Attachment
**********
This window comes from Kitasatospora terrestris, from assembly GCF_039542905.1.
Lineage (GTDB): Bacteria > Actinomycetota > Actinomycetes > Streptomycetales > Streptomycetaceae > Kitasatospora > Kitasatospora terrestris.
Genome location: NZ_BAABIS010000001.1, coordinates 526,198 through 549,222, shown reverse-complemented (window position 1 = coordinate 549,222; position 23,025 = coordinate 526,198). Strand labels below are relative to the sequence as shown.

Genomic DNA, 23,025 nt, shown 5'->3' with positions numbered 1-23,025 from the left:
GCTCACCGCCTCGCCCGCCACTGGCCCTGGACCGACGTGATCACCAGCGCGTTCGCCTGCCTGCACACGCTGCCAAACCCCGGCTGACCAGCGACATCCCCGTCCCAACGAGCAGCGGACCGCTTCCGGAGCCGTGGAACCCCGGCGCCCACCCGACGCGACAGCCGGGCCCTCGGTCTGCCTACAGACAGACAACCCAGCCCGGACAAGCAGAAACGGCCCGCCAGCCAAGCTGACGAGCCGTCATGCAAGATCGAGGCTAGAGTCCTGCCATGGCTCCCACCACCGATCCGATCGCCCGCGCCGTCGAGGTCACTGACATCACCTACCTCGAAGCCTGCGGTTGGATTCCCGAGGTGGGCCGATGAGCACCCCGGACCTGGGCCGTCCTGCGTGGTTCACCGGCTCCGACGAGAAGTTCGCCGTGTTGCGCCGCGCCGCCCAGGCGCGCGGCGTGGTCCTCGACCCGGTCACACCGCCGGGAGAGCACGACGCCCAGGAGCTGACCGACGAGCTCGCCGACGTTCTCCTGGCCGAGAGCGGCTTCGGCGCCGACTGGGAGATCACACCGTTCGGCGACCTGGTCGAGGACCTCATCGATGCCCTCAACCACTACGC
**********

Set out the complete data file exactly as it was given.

This window comes from Kitasatospora terrestris, from assembly GCF_039542905.1.
Lineage (GTDB): Bacteria > Actinomycetota > Actinomycetes > Streptomycetales > Streptomycetaceae > Kitasatospora > Kitasatospora terrestris.
Genome location: NZ_BAABIS010000001.1, coordinates 526,198 through 549,222, shown reverse-complemented (window position 1 = coordinate 549,222; position 23,025 = coordinate 526,198). Strand labels below are relative to the sequence as shown.

Genomic DNA, 23,025 nt, shown 5'->3' with positions numbered 1-23,025 from the left:
GCTCACCGCCTCGCCCGCCACTGGCCCTGGACCGACGTGATCACCAGCGCGTTCGCCTGCCTGCACACGCTGCCAAACCCCGGCTGACCAGCGACATCCCCGTCCCAACGAGCAGCGGACCGCTTCCGGAGCCGTGGAACCCCGGCGCCCACCCGACGCGACAGCCGGGCCCTCGGTCTGCCTACAGACAGACAACCCAGCCCGGACAAGCAGAAACGGCCCGCCAGCCAAGCTGACGAGCCGTCATGCAAGATCGAGGCTAGAGTCCTGCCATGGCTCCCACCACCGATCCGATCGCCCGCGCCGTCGAGGTCACTGACATCACCTACCTCGAAGCCTGCGGTTGGATTCCCGAGGTGGGCCGATGAGCACCCCGGACCTGGGCCGTCCTGCGTGGTTCACCGGCTCCGACGAGAAGTTCGCCGTGTTGCGCCGCGCCGCCCAGGCGCGCGGCGTGGTCCTCGACCCGGTCACACCGCCGGGAGAGCACGACGCCCAGGAGCTGACCGACGAGCTCGCCGACGTTCTCCTGGCCGAGAGCGGCTTCGGCGCCGACTGGGAGATCACACCGTTCGGCGACCTGGTCGAGGACCTCATCGATGCCCTCAACCACTACGC